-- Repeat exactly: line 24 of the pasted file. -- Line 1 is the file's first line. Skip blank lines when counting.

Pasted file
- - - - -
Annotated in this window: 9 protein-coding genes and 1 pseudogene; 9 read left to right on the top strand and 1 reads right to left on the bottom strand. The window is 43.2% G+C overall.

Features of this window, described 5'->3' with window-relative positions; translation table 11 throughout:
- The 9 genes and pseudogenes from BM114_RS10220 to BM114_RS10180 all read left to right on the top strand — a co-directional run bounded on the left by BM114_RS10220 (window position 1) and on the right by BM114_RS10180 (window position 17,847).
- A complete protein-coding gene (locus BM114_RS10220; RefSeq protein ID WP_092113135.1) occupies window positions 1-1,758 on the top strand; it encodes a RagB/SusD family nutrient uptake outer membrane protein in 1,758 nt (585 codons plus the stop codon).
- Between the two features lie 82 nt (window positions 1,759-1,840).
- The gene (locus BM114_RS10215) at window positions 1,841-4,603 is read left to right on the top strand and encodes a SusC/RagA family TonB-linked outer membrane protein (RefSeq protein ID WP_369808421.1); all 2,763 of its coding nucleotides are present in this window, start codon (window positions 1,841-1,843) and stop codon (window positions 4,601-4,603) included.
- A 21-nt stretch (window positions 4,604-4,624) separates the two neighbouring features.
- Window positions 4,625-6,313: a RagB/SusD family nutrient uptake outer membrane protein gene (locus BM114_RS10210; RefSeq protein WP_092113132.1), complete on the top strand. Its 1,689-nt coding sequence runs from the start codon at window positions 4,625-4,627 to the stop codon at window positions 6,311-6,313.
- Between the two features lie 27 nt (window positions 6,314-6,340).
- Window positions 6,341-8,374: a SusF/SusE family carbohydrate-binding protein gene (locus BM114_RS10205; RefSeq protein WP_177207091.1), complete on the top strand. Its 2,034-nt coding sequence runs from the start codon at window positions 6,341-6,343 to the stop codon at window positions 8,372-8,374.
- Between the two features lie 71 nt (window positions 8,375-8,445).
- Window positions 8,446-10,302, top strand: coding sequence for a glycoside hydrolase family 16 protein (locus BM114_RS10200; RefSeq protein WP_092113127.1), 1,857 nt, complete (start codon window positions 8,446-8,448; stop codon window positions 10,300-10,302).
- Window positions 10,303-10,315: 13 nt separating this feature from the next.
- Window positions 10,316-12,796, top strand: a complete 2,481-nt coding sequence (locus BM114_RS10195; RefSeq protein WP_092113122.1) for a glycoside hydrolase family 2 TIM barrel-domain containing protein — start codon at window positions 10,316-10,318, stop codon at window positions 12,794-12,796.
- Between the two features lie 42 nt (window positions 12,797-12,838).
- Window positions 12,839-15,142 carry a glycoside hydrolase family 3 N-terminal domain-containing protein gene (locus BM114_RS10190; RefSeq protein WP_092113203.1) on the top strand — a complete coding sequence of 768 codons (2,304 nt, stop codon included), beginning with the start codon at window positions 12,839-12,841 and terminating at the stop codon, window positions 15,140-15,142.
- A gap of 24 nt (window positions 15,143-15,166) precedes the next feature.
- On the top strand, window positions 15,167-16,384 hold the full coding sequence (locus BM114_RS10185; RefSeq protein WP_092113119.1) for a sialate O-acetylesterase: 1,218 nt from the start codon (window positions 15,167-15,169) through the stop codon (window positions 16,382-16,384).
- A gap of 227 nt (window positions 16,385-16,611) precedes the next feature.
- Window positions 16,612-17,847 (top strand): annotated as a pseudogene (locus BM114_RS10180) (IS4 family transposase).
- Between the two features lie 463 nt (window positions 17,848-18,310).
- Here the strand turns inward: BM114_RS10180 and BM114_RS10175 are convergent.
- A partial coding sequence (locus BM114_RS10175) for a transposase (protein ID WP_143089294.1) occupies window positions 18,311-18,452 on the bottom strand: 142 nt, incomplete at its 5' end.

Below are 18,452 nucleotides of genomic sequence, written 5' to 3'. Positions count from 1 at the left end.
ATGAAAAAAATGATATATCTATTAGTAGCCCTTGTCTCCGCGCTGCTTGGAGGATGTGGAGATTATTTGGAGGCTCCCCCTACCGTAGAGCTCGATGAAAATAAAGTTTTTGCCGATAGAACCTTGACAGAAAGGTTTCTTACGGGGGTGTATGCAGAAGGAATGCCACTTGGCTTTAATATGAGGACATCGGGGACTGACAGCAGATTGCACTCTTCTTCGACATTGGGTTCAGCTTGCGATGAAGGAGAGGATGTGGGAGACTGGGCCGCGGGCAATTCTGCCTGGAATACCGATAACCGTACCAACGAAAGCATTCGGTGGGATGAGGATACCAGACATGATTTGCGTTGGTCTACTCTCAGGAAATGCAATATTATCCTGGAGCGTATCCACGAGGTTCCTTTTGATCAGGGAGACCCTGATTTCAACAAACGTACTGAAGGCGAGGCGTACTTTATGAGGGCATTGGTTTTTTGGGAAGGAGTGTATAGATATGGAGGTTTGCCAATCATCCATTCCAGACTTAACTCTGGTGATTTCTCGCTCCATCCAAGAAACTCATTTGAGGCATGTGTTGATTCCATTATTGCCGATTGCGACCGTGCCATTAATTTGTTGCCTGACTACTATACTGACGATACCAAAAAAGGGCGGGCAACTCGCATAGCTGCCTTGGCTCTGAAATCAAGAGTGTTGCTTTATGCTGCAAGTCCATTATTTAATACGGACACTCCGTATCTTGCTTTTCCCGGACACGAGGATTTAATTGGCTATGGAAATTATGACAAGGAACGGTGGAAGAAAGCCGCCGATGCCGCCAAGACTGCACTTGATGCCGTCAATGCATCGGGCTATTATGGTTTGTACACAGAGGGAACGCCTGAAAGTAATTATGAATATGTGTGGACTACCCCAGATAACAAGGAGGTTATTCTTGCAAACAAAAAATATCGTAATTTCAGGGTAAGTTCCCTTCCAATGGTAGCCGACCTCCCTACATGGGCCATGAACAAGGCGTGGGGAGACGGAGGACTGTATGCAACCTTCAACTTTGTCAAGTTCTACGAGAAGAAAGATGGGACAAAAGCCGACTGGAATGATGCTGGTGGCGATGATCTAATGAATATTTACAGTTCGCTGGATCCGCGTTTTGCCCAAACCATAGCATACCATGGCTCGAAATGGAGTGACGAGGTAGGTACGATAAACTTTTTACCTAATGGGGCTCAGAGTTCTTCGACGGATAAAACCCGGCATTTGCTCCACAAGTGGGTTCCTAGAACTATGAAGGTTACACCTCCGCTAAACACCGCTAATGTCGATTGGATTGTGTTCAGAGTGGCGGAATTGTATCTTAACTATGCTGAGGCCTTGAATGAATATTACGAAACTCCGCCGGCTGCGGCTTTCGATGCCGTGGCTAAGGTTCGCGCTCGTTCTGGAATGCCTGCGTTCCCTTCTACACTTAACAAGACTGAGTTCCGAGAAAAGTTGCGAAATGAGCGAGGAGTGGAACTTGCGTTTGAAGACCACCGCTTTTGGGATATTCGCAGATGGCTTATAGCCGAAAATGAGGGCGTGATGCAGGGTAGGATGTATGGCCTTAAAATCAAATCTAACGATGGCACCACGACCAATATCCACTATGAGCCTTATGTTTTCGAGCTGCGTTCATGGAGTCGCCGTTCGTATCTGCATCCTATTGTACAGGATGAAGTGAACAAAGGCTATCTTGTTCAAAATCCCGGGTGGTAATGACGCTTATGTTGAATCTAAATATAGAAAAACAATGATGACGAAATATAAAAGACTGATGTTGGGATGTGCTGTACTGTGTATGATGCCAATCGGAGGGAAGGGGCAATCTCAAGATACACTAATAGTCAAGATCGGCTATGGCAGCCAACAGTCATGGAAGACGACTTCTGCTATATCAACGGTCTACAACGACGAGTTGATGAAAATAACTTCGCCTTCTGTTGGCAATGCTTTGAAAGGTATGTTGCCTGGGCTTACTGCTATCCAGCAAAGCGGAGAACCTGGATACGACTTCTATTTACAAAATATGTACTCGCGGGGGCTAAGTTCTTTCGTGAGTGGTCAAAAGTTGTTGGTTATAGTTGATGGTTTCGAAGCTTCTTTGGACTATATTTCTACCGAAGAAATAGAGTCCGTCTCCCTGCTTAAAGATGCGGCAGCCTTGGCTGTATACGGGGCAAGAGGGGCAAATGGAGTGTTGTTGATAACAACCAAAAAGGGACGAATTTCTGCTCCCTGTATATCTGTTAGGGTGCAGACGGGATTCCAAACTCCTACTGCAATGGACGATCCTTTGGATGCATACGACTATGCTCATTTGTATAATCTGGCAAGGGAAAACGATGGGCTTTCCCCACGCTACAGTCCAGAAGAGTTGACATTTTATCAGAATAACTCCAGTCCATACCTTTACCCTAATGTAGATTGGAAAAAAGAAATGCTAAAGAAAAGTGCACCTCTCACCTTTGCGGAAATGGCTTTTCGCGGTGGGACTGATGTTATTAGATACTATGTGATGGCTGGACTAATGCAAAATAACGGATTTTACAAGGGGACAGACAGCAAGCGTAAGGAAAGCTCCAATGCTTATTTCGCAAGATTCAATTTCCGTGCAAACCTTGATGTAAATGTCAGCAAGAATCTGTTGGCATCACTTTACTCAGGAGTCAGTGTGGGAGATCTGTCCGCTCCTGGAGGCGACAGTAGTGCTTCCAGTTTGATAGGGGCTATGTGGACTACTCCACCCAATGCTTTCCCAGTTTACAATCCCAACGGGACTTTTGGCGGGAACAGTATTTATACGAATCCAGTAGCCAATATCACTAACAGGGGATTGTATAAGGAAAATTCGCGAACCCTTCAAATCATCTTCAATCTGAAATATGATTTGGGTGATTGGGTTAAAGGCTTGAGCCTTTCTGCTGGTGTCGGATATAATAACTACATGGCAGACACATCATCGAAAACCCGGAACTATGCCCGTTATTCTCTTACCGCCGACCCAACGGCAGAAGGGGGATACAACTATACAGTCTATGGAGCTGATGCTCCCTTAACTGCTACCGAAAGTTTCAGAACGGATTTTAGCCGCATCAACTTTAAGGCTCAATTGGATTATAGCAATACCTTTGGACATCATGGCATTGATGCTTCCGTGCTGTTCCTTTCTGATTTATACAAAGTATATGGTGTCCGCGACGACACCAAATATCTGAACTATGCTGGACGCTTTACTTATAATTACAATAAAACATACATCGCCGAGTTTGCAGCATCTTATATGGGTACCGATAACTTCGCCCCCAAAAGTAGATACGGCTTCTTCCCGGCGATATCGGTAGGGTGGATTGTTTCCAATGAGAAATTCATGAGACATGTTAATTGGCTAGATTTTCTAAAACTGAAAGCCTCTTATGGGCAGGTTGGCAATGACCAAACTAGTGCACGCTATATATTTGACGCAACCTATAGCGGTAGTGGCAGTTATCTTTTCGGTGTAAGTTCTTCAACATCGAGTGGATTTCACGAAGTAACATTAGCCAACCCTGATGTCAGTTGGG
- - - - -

Below are 18,452 nucleotides of genomic sequence, written 5' to 3'. Positions count from 1 at the left end.